The Harry Potter series takes a notably dark turn in this fourth book, Harry Potter and the Goblet of Fire. As Rowling continues to develop as a writer, her main characters become deeper, the series’ primary antagonist comes to life, and the politics of the wizard world become even more complex.
Harry Potter and the Goblet of Fire
Originally published: 2000, UK (and US)
*Fun Fact: This is the only Harry Potter novel to win a Hugo Award.*
Rating: 4 = Recommended Reading
Voldemort is a character that I have been waiting for all series. Rowling hints at him and shows him in various states of life in earlier books, but in this fourth book the series’ antagonist finally becomes flesh and blood. I admire Rowling for having the maturity and patience to wait until the fourth book of seven to give life to Voldemort; his previous forms and all of the whispering about him built up an appropriate amount of suspense and anxiety about his character. When he emerged from the cauldron, he was exactly who I wanted him to be: broken, revenge-driven, pure evil, and powerful. I didn’t mind that he talked and talked before doing anything about Harry because after all this time I was ready to hear about the past from his point of view. Voldemort is quickly becoming one of my favorite characters in the series, and I’ve really only just met him.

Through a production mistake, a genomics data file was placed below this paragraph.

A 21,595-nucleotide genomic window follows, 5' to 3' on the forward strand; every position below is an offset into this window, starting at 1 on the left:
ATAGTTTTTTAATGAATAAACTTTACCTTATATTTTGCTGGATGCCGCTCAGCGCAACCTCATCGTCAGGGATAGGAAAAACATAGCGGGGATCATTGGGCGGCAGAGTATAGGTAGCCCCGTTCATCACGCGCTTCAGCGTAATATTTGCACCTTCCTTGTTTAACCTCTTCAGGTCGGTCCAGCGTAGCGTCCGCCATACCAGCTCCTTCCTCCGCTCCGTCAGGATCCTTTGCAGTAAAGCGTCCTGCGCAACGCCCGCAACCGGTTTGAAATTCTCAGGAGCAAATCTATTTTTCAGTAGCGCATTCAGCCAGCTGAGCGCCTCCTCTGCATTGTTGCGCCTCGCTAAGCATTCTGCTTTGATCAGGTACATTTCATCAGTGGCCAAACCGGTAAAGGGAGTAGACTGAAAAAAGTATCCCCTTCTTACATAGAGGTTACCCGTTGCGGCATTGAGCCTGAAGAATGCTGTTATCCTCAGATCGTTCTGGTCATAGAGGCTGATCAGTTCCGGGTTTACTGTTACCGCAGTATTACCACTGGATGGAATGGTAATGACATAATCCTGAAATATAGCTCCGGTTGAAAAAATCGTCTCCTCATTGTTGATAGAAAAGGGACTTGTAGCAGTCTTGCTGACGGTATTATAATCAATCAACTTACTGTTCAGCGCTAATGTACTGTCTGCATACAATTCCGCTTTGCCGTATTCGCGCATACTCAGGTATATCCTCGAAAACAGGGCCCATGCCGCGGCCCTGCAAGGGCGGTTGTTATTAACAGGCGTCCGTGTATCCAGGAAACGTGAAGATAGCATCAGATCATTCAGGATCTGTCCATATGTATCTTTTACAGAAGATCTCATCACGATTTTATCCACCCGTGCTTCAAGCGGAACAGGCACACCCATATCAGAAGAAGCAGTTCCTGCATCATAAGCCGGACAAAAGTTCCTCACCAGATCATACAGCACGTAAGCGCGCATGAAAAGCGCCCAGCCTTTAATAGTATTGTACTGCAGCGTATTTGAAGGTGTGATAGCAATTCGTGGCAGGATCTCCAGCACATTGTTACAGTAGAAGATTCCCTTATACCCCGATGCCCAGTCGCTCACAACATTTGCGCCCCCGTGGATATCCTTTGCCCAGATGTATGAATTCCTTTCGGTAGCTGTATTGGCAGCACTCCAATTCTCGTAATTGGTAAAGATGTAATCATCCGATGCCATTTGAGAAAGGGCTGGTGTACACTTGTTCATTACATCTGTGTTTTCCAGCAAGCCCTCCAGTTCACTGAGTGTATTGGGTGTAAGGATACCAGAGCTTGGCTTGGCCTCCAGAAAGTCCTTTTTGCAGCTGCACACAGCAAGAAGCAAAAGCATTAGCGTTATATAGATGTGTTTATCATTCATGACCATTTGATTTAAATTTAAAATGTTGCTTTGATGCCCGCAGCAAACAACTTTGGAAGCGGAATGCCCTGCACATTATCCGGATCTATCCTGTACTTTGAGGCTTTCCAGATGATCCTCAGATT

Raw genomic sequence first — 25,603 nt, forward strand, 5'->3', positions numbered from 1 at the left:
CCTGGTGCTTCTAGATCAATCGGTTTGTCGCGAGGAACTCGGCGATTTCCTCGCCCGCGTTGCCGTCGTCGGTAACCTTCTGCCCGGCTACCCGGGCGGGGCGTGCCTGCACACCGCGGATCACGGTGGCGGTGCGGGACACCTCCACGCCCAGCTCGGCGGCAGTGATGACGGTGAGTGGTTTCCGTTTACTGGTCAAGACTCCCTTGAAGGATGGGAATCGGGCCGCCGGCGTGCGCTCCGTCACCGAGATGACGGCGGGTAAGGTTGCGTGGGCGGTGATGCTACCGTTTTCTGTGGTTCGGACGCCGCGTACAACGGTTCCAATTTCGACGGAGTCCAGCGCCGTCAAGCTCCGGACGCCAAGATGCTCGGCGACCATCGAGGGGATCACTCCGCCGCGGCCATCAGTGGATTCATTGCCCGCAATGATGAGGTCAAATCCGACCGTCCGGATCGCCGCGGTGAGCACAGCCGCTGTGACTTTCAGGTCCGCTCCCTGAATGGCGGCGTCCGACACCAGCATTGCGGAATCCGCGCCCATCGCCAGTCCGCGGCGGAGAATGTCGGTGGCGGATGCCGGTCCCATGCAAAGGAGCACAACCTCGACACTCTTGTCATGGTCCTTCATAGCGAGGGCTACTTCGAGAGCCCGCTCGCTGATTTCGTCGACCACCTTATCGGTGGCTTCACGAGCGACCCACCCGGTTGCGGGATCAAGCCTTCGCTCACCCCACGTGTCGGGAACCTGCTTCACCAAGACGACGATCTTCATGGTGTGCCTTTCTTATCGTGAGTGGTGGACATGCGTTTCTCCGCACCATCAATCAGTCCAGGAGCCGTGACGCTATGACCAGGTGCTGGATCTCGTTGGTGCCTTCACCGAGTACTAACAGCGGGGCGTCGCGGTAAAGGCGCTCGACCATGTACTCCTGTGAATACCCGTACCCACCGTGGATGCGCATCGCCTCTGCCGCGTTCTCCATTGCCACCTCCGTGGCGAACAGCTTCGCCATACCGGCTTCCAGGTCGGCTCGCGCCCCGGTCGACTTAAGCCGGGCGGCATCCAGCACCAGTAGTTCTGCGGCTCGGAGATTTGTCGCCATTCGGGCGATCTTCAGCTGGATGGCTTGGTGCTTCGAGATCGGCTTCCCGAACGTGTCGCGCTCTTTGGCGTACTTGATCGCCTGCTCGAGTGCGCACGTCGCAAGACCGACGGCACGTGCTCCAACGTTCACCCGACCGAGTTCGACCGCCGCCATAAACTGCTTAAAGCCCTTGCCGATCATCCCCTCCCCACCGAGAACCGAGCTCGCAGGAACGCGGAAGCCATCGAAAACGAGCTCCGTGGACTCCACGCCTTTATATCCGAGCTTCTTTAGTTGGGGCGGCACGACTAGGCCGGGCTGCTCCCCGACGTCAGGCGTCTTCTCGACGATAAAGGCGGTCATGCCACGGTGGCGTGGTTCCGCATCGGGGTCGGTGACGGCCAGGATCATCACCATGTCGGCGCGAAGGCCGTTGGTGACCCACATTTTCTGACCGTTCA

As teenagers in what would be that awkward transition into high school, Rowling handles the development of Harry, Ron, and Hermione well.
Ron’s anger and squabbling with Harry is fairly realistic, although the way they are angry at one another reminds me more of girls their age (this is further exaggerated in the movie, holy cow). All the same, Ron’s anger and jealousy of Harry’s popularity is pretty spot-on. This is the age of changing friends, after all.
Harry shows his selfishness through the realization that he has never once even thought about Neville’s parents in the four years he’s known Neville. While this realization does seem to hit Harry pretty hard, he does not really reflect on it enough to change anything about himself—pretty on par for his age.
Hermione begins to become swept up in the romantic side of things with the Yule Ball and her friendship with Viktor Krum. While this is more played up in the movie, it is not terribly far off from the details in the novel.